A new report confirms what medical groups have been saying for years: Conversion therapy is a dangerous practice that can cause serious mental health issues in those who are subjected to it, and it should be banned.
So-called "conversion therapy" claims to be able to change a person's sexual orientation and/or gender identity through a variety of practices, including aversion therapy, electroshock, drugs, hormone administration, and surgery. While the report noted use of more extreme tactics has declined, it also stated less aggressive methods can also harm children and adults.
The authors of the study, reported in the New England Journal of Medicine, noted being subjected to the process can "trigger" episodes of depression, post-traumatic stress disorder, and suicidal thoughts and attempts.
"As a result of the lack of regulation on these 'therapies,' many adults and children continue to be defrauded, harmed and traumatized in the U.S. every day," said report lead author Dr. Carl Streed, Jr., a primary care physician at Boston Medical Center and an assistant professor of medicine at Boston University School of Medicine, according to U.S. News & World Report.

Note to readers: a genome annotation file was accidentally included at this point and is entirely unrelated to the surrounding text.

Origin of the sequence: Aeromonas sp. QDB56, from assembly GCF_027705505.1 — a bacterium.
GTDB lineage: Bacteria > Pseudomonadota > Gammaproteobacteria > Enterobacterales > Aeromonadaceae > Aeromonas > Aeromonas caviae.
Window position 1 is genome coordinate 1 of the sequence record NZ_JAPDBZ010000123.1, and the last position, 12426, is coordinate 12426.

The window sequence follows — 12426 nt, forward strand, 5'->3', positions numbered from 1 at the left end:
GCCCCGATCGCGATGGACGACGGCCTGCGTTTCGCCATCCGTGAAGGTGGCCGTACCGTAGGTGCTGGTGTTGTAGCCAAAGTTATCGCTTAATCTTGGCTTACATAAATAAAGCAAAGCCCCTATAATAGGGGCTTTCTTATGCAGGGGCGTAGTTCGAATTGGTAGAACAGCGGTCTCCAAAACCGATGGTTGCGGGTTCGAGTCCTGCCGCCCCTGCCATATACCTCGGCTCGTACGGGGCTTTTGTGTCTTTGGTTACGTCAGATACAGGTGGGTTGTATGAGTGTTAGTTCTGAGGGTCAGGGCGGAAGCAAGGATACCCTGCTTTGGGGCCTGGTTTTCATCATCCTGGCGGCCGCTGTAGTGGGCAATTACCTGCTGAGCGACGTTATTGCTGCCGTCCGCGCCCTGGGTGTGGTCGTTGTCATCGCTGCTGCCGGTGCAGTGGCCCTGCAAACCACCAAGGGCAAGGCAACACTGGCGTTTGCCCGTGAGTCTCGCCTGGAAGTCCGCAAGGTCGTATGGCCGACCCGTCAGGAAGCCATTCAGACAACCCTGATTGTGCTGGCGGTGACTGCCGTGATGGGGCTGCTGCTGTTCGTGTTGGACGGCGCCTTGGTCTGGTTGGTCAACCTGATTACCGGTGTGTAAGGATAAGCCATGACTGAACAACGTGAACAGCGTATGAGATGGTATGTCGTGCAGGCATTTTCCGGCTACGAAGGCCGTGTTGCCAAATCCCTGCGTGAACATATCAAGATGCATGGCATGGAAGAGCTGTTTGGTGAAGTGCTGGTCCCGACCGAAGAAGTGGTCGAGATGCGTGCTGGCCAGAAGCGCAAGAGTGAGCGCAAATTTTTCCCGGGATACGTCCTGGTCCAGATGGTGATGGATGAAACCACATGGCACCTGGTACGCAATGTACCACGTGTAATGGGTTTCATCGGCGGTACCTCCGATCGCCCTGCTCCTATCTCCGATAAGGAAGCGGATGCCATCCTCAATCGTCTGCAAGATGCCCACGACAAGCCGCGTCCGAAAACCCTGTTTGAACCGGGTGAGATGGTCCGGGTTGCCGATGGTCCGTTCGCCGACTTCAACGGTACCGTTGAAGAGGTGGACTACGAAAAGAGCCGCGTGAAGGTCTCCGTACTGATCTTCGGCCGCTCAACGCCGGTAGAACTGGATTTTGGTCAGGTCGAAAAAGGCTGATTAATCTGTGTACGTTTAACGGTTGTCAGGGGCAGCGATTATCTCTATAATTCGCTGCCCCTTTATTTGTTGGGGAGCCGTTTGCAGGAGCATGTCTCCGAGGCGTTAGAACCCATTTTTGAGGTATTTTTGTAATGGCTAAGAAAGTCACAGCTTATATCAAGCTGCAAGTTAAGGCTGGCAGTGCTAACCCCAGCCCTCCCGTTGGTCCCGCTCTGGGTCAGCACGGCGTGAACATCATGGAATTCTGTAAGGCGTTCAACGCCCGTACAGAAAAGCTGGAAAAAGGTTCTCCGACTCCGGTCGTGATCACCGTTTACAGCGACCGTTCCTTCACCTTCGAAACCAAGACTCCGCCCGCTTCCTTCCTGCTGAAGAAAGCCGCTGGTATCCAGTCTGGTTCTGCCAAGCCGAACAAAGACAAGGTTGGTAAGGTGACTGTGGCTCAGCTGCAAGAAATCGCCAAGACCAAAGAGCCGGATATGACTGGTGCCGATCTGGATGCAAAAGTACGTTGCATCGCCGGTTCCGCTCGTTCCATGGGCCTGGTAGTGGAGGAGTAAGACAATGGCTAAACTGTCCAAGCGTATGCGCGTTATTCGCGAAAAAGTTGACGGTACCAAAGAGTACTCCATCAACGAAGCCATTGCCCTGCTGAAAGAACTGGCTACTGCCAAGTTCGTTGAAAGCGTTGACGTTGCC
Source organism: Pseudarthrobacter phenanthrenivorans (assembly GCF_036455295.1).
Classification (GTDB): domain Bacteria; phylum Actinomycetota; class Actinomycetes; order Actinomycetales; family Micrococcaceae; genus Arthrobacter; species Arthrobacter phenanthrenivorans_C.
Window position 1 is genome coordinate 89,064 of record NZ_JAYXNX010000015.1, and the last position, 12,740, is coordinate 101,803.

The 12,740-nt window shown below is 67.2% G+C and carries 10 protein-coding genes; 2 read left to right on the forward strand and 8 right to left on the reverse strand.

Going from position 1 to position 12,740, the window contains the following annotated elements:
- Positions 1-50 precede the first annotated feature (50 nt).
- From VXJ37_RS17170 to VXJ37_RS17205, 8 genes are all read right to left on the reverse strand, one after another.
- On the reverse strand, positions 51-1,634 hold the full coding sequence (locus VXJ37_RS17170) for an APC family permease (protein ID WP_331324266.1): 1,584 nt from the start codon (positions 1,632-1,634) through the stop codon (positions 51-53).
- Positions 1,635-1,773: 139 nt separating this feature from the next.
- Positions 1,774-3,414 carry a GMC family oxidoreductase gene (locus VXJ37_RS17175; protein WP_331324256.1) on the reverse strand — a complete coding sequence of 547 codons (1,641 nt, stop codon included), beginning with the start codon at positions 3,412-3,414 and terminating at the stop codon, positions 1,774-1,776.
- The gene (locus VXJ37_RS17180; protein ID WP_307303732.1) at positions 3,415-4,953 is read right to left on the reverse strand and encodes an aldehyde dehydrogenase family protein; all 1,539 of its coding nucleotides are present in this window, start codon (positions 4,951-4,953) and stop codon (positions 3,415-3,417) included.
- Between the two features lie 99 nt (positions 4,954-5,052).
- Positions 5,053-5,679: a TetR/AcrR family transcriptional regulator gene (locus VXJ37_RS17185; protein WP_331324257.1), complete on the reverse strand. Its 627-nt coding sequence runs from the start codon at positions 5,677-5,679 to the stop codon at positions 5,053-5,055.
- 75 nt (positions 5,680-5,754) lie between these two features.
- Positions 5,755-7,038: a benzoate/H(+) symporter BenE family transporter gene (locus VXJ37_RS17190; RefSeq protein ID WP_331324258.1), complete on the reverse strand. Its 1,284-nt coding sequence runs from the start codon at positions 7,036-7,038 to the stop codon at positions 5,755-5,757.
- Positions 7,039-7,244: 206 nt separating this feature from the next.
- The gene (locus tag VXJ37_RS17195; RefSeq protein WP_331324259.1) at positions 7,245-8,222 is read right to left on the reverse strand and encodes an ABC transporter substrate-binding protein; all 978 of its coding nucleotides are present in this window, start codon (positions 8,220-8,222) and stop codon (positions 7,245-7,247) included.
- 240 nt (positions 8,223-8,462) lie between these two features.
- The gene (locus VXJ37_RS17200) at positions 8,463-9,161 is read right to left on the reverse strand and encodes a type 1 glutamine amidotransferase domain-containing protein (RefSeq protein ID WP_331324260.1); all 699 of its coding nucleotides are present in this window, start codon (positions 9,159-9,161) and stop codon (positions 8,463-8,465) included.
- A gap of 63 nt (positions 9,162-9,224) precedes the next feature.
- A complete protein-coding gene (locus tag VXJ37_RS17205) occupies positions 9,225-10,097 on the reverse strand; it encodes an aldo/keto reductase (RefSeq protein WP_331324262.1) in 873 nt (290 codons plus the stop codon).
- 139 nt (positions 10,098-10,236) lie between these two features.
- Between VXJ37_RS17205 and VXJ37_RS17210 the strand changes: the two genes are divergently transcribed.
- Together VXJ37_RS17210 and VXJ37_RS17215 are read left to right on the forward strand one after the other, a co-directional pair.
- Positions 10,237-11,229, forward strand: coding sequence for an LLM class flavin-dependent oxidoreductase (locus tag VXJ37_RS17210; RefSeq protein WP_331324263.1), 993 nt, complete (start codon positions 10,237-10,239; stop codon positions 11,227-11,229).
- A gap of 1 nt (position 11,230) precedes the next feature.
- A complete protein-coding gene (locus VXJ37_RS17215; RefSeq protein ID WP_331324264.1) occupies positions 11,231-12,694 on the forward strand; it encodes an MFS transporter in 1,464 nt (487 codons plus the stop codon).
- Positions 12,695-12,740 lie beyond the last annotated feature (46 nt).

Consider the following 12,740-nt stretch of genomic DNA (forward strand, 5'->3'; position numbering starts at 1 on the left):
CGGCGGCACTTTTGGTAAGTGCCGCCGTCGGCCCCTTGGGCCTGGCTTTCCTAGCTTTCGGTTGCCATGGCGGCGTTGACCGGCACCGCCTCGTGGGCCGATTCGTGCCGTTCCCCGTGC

"In addition to the health problems associated with conversion therapies, these practices also carry serious economic burdens for LGBTQ people and the country at large, including low educational achievement, lower income and lower work performance."
The report's authors, which, in addition to Streed, include J. Seth Anderson, M.A., Chris Babits, Ph.D., and Michael A. Ferguson, Ph.D., said there was a need for doctors to become more familiar with the practices and impacts of conversion therapy, especially as many who have suffered through it, or are currently undergoing it, remain silent.
"Put simply, these practices need to end," Streed said. "We need to work across sectors to focus on ensuring that all individuals of all ages receive appropriate, comprehensive care by trained medical professionals in a supportive environment."
There is no federal ban on conversion therapy, and it is legal to practice on adults in all 50 states. Only 18 states, and the District of Columbia, have banned it for minors. Puerto Rico has also banned it from being practiced on anyone under the age of 18.
Booksellers have faced criticism in recent months for selling conversion therapy books, including Wordery, Amazon, and Barnes & Noble.
While Wordery has pulled those titles, Amazon has only removed a handful and continues to sell others pushing the same ideology. Barnes & Noble has failed to remove any of the conversion therapy titles and has not responded to requests for comment.